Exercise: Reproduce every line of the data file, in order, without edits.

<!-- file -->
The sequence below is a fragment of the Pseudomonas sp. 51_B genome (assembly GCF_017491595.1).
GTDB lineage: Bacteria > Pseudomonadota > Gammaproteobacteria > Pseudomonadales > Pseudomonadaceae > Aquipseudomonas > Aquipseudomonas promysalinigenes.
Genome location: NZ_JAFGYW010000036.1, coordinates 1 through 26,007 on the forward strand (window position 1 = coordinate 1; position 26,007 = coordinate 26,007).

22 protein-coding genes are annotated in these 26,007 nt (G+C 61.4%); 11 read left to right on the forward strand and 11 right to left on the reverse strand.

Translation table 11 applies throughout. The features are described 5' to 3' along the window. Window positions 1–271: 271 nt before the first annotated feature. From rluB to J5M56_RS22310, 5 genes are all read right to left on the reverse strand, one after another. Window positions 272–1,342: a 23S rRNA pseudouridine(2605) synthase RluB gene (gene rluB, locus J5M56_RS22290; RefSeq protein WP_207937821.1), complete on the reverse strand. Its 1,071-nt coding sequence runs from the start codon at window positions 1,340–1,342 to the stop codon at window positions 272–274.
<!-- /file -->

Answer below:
The sequence below is a fragment of the Pseudomonas sp. 51_B genome (assembly GCF_017491595.1).
GTDB lineage: Bacteria > Pseudomonadota > Gammaproteobacteria > Pseudomonadales > Pseudomonadaceae > Aquipseudomonas > Aquipseudomonas promysalinigenes.
Genome location: NZ_JAFGYW010000036.1, coordinates 1 through 26,007 on the forward strand (window position 1 = coordinate 1; position 26,007 = coordinate 26,007).

22 protein-coding genes are annotated in these 26,007 nt (G+C 61.4%); 11 read left to right on the forward strand and 11 right to left on the reverse strand.

Translation table 11 applies throughout. The features are described 5' to 3' along the window. Window positions 1–271: 271 nt before the first annotated feature. From rluB to J5M56_RS22310, 5 genes are all read right to left on the reverse strand, one after another. Window positions 272–1,342: a 23S rRNA pseudouridine(2605) synthase RluB gene (gene rluB, locus J5M56_RS22290; RefSeq protein WP_207937821.1), complete on the reverse strand. Its 1,071-nt coding sequence runs from the start codon at window positions 1,340–1,342 to the stop codon at window positions 272–274.